NEW YORK (TheStreet) -- With General Motors (GM - Get Report) set to release first-quarter 2014 results Thursday morning, it's time to ask whether GM was really saved by the Obama administration starting in 2009.
One must ask whether instead it merely won an expensive reprieve from the negative, forestalled effects of the restructuring of the global automotive industry.
Moreover, did unprecedented moves favoring GM inside the U.S. vs. other competitors end up compromising efforts to foster fair competition in key markets worldwide, while casting a pall over the integrity of U.S. capital markets?
Examining GM Performance vs. 2009 Base Case Projections
When professionals evaluate the success or failure of restructuring efforts such as those attempted with GM, they generally compare actual performance with estimates made at the time a given company was transformed.
The emergence of New GM from the bankrupt husk of Old GM occurred in a remarkably short period of 40 days between June 1, 2009 and July 10, 2009.
Unless they are buried in a filing I have not found, base-case financial and operating projections for New GM from July 10, 2009 forward have not been exposed to public scrutiny.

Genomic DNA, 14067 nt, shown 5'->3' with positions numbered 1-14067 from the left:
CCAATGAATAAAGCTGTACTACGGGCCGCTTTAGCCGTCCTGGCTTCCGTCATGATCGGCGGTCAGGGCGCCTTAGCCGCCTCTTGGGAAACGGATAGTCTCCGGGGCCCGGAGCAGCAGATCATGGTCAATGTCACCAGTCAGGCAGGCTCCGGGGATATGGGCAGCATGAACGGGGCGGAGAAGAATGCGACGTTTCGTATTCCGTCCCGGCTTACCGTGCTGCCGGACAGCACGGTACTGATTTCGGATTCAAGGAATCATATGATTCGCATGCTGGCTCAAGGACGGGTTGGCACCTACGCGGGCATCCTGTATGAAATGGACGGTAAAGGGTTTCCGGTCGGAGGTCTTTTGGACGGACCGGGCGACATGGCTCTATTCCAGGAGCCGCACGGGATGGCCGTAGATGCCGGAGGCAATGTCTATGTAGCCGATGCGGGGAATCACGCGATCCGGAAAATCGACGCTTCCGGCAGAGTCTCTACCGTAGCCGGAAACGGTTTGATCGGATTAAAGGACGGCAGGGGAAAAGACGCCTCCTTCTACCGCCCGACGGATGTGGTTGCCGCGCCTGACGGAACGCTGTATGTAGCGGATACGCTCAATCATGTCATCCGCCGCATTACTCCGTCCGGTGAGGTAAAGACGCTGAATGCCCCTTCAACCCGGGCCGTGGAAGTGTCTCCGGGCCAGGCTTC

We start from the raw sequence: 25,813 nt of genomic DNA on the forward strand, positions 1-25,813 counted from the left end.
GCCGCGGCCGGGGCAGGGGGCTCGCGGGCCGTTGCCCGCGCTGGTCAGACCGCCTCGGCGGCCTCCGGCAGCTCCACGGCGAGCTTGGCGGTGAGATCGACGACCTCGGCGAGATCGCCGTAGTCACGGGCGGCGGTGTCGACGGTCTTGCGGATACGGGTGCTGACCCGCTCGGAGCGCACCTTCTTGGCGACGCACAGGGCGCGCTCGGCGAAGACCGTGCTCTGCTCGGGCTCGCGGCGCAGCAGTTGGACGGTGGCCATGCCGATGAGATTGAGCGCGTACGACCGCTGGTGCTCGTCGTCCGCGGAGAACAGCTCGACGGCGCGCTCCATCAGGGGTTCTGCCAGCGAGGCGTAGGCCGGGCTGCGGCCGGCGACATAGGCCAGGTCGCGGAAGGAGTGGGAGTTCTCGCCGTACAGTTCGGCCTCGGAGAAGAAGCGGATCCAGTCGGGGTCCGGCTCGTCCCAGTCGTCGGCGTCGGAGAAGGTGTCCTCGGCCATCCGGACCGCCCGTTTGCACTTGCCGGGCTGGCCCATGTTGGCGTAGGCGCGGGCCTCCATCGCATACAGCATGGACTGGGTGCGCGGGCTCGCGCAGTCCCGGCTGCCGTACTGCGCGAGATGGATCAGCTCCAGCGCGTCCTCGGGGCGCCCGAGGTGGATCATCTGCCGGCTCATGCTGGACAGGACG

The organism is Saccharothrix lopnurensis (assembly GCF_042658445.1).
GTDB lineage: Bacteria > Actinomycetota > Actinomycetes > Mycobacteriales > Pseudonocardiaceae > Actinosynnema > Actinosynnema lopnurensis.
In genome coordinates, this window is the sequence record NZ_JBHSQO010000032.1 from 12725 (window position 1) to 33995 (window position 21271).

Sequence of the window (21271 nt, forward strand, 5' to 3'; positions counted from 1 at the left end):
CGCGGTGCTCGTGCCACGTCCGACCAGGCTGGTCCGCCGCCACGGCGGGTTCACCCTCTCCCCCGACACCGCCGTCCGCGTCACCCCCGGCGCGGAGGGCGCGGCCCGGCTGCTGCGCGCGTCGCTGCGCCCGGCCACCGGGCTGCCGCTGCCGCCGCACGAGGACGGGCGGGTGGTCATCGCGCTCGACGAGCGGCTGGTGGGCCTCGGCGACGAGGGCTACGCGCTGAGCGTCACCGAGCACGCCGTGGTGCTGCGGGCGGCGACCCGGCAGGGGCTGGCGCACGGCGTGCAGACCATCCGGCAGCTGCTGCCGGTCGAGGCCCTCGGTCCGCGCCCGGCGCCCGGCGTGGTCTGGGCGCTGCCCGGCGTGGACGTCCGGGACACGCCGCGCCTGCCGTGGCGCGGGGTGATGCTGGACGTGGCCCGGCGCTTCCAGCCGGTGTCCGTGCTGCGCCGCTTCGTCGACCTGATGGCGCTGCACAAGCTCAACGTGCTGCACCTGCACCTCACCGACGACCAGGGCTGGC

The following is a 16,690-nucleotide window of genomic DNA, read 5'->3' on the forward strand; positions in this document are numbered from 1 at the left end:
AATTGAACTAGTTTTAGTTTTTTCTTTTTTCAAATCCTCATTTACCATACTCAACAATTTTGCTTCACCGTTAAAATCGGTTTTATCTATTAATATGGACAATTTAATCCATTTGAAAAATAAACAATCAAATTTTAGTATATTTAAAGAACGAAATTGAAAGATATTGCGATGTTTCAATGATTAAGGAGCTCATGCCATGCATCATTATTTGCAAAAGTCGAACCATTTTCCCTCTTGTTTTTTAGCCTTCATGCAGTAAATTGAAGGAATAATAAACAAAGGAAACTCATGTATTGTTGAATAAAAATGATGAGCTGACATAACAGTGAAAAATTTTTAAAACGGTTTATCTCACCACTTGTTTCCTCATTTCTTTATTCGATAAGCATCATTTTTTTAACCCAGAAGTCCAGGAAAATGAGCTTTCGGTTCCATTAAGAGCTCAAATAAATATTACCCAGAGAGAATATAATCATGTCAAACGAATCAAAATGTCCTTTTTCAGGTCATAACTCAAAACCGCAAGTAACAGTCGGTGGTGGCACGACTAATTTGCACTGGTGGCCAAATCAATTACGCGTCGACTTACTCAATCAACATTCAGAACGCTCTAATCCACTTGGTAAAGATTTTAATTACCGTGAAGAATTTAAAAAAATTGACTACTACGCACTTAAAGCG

These projections, admittedly cobbled together in haste and under great pressure, are certainly material to any informed assessment of whether government efforts with GM succeeded.
Given passage of time and events, releasing information contained in the original projections cannot possibly harm New GM from a competitive standpoint. However, doing so would certainly set a proper context for judging the GM rescue attempt.
Taxpayers deserve to know what returns government leaders bargained for as they pieced together the opening capital structure of New GM.
Union members and retirees ought to know what their representatives traded for as they altered contract terms and work arrangements in exchange for ownership interests in New GM securities.